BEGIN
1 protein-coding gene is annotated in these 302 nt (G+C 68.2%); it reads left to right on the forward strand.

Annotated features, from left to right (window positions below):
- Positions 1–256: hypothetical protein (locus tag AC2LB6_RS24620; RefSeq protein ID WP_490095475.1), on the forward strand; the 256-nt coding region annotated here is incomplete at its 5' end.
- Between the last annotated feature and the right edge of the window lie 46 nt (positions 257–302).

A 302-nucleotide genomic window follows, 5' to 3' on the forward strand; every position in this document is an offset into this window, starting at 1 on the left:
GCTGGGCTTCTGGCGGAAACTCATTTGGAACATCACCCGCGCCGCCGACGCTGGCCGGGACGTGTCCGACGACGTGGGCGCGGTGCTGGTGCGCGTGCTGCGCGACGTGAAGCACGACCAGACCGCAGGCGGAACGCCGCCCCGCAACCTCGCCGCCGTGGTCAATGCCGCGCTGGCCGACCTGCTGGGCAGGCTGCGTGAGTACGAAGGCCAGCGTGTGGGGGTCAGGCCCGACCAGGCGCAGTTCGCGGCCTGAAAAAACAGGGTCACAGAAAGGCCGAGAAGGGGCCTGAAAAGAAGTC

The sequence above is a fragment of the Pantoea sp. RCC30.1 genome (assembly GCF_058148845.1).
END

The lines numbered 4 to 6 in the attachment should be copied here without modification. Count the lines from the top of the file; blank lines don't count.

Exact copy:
- Between the last annotated feature and the right edge of the window lie 46 nt (positions 257–302).

A 302-nucleotide genomic window follows, 5' to 3' on the forward strand; every position in this document is an offset into this window, starting at 1 on the left:
GCTGGGCTTCTGGCGGAAACTCATTTGGAACATCACCCGCGCCGCCGACGCTGGCCGGGACGTGTCCGACGACGTGGGCGCGGTGCTGGTGCGCGTGCTGCGCGACGTGAAGCACGACCAGACCGCAGGCGGAACGCCGCCCCGCAACCTCGCCGCCGTGGTCAATGCCGCGCTGGCCGACCTGCTGGGCAGGCTGCGTGAGTACGAAGGCCAGCGTGTGGGGGTCAGGCCCGACCAGGCGCAGTTCGCGGCCTGAAAAAACAGGGTCACAGAAAGGCCGAGAAGGGGCCTGAAAAGAAGTC